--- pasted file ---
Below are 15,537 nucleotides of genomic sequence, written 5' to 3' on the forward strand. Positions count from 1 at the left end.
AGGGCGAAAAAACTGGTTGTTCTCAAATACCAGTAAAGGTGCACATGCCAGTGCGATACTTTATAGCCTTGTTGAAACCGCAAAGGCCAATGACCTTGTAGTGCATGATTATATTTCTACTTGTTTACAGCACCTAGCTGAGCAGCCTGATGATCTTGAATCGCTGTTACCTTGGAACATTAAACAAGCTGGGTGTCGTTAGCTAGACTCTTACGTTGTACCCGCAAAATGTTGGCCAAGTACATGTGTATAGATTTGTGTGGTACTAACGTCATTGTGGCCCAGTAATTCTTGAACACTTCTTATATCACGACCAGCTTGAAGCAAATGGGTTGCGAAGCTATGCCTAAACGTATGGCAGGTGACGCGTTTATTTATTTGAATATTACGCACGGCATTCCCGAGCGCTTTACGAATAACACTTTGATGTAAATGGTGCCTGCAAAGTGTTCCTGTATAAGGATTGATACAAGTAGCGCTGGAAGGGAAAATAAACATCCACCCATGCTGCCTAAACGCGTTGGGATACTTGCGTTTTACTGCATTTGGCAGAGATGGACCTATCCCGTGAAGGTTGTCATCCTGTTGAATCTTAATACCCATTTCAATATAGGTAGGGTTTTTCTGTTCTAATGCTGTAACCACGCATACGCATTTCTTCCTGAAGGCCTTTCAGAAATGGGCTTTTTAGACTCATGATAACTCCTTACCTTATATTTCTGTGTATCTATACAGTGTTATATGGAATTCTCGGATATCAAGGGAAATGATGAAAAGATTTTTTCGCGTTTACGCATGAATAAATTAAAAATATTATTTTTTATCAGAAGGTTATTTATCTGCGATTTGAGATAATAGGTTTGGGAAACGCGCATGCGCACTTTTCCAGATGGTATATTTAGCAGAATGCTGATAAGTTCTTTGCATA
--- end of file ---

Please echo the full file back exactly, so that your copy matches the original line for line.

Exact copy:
Below are 15,537 nucleotides of genomic sequence, written 5' to 3' on the forward strand. Positions count from 1 at the left end.
AGGGCGAAAAAACTGGTTGTTCTCAAATACCAGTAAAGGTGCACATGCCAGTGCGATACTTTATAGCCTTGTTGAAACCGCAAAGGCCAATGACCTTGTAGTGCATGATTATATTTCTACTTGTTTACAGCACCTAGCTGAGCAGCCTGATGATCTTGAATCGCTGTTACCTTGGAACATTAAACAAGCTGGGTGTCGTTAGCTAGACTCTTACGTTGTACCCGCAAAATGTTGGCCAAGTACATGTGTATAGATTTGTGTGGTACTAACGTCATTGTGGCCCAGTAATTCTTGAACACTTCTTATATCACGACCAGCTTGAAGCAAATGGGTTGCGAAGCTATGCCTAAACGTATGGCAGGTGACGCGTTTATTTATTTGAATATTACGCACGGCATTCCCGAGCGCTTTACGAATAACACTTTGATGTAAATGGTGCCTGCAAAGTGTTCCTGTATAAGGATTGATACAAGTAGCGCTGGAAGGGAAAATAAACATCCACCCATGCTGCCTAAACGCGTTGGGATACTTGCGTTTTACTGCATTTGGCAGAGATGGACCTATCCCGTGAAGGTTGTCATCCTGTTGAATCTTAATACCCATTTCAATATAGGTAGGGTTTTTCTGTTCTAATGCTGTAACCACGCATACGCATTTCTTCCTGAAGGCCTTTCAGAAATGGGCTTTTTAGACTCATGATAACTCCTTACCTTATATTTCTGTGTATCTATACAGTGTTATATGGAATTCTCGGATATCAAGGGAAATGATGAAAAGATTTTTTCGCGTTTACGCATGAATAAATTAAAAATATTATTTTTTATCAGAAGGTTATTTATCTGCGATTTGAGATAATAGGTTTGGGAAACGCGCATGCGCACTTTTCCAGATGGTATATTTAGCAGAATGCTGATAAGTTCTTTGCATA